This American three-sheet poster is for a silent serial featuring the character Patsy Bolivar. Bolivar was a 19th-century American vaudeville character who was always blamed for things going wrong. The character is one possible origin of the term “patsy."

Almost every American English speaker recognizes the word “patsy” as an unflattering moniker for a fool, a fall guy; one who is easily duped. Like many American slang terms, “patsy” has resisted attempts to uncover its etymology, but word watchers through the decades have offered various origin theories.

One simply makes “patsy” an alteration of an Italian word “pazzo,” meaning madman or fool.

Lexicographer Robert L. Chapman offers a more complex theory. In his New Dictionary of American Slang, he associates Patsy with the Italian “Pasqualino,” a nickname “used to designate a vulnerable, small boy or man.” Chapman writes that “Pasqualino” is “based… at least partly on the relation between “Pasqual,” “Easter,” and… the notion of the… Pascal lamb as the innocent victim.”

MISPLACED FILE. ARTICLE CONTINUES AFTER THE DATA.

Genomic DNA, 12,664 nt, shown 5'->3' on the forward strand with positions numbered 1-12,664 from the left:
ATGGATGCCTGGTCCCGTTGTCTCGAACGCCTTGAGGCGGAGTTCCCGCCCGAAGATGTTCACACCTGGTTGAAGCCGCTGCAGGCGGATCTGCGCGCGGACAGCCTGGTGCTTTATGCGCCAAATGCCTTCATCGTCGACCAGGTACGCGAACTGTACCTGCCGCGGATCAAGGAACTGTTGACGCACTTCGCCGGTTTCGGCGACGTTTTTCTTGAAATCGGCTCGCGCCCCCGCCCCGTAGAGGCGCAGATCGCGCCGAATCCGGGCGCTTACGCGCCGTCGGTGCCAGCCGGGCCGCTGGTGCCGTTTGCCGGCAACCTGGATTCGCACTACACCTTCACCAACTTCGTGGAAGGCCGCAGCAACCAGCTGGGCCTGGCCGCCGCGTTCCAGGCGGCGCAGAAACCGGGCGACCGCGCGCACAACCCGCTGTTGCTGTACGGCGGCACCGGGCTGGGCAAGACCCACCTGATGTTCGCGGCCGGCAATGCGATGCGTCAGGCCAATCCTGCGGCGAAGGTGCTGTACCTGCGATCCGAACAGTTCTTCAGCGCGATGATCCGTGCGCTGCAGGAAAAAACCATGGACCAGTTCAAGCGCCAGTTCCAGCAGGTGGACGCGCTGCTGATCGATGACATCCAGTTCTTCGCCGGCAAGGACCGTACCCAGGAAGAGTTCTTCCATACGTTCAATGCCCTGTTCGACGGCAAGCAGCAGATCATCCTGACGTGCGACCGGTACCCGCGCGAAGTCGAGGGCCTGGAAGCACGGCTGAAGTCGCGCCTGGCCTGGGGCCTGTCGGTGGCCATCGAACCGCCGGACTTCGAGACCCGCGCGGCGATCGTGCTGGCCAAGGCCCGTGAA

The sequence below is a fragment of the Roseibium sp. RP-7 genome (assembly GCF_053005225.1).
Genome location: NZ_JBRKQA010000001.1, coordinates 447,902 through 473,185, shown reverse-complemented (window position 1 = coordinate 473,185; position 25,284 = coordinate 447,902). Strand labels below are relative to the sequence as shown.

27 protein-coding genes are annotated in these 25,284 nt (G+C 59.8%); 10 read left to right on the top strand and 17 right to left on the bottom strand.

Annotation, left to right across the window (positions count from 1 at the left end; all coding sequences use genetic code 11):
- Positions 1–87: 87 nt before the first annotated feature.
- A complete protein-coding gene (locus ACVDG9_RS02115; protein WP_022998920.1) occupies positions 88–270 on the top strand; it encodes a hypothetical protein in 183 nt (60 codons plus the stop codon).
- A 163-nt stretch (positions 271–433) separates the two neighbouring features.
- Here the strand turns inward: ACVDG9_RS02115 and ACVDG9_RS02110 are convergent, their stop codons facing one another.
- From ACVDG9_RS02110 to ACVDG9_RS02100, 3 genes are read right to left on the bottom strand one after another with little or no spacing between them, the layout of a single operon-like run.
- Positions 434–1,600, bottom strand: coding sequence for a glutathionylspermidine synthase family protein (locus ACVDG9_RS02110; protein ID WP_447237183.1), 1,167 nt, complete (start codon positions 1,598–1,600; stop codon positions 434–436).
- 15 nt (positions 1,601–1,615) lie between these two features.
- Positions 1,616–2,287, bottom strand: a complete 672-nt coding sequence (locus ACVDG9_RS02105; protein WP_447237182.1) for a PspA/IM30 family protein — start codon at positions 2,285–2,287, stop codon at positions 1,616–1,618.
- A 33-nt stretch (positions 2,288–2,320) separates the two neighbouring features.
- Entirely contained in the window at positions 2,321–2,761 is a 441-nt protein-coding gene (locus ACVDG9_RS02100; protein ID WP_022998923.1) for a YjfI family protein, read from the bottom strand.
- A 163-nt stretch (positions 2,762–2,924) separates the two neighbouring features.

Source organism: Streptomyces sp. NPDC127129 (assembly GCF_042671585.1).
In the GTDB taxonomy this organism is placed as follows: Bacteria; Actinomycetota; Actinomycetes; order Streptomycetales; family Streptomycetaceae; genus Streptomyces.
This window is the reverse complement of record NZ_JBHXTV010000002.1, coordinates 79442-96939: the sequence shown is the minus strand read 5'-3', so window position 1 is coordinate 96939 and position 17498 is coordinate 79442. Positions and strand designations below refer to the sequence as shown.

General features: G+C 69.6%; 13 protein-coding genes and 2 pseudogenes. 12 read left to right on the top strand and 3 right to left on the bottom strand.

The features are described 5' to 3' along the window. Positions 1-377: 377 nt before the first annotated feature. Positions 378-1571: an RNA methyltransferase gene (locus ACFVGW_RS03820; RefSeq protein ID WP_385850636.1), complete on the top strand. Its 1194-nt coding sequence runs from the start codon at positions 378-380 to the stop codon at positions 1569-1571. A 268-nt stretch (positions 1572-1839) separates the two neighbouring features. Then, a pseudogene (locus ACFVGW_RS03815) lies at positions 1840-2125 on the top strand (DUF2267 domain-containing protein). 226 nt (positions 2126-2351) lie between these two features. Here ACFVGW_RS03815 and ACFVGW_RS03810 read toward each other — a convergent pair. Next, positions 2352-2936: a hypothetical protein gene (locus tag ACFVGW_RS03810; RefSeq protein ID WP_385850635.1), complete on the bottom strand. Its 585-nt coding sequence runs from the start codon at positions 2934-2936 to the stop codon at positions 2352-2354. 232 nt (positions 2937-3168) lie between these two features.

The Oxford English Dictionary favors another origin theory. It cites evidence of a 19th century American vaudeville play in which a hapless character named Patsy Bolivar was constantly blamed for classroom disturbances. When the schoolmaster bellowed in rage, “Who did that?” the boys would shout in unison, “Patsy Bolivar!” The name then escaped the limits of the play and was taken up by the man on the street as a synonym of fool and dupe.

This vaudeville theory is supported by the fact that word was capitalized as a proper name in its earliest appearances in 1899 and 1903.

Chrysti M. Smith is a Belgrade writer. The audio version of Chrysti the Wordsmith is produced at KGLT-FM at Montana State University. She can be reached through her website,